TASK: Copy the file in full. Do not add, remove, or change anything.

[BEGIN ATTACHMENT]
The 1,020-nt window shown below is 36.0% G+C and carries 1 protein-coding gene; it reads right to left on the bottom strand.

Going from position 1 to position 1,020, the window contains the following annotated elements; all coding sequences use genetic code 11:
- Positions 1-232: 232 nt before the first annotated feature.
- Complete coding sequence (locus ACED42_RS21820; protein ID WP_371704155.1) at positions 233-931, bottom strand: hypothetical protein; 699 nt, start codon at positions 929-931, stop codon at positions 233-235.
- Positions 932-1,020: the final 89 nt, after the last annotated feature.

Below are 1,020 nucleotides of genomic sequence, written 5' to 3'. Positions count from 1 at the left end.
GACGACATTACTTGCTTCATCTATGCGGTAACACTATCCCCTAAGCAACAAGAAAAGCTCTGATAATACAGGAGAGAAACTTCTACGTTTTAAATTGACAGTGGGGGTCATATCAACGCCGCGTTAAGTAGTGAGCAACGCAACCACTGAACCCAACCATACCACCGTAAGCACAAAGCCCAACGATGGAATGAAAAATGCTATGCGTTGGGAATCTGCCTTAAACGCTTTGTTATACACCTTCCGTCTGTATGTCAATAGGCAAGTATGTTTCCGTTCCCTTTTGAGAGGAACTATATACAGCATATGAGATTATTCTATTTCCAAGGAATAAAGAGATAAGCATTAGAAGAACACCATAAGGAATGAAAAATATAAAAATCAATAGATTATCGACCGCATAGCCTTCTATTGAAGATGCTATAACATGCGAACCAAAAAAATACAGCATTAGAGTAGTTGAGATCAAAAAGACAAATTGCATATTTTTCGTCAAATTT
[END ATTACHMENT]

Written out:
The 1,020-nt window shown below is 36.0% G+C and carries 1 protein-coding gene; it reads right to left on the bottom strand.

Going from position 1 to position 1,020, the window contains the following annotated elements; all coding sequences use genetic code 11:
- Positions 1-232: 232 nt before the first annotated feature.
- Complete coding sequence (locus ACED42_RS21820; protein ID WP_371704155.1) at positions 233-931, bottom strand: hypothetical protein; 699 nt, start codon at positions 929-931, stop codon at positions 233-235.
- Positions 932-1,020: the final 89 nt, after the last annotated feature.

Below are 1,020 nucleotides of genomic sequence, written 5' to 3'. Positions count from 1 at the left end.
GACGACATTACTTGCTTCATCTATGCGGTAACACTATCCCCTAAGCAACAAGAAAAGCTCTGATAATACAGGAGAGAAACTTCTACGTTTTAAATTGACAGTGGGGGTCATATCAACGCCGCGTTAAGTAGTGAGCAACGCAACCACTGAACCCAACCATACCACCGTAAGCACAAAGCCCAACGATGGAATGAAAAATGCTATGCGTTGGGAATCTGCCTTAAACGCTTTGTTATACACCTTCCGTCTGTATGTCAATAGGCAAGTATGTTTCCGTTCCCTTTTGAGAGGAACTATATACAGCATATGAGATTATTCTATTTCCAAGGAATAAAGAGATAAGCATTAGAAGAACACCATAAGGAATGAAAAATATAAAAATCAATAGATTATCGACCGCATAGCCTTCTATTGAAGATGCTATAACATGCGAACCAAAAAAATACAGCATTAGAGTAGTTGAGATCAAAAAGACAAATTGCATATTTTTCGTCAAATTT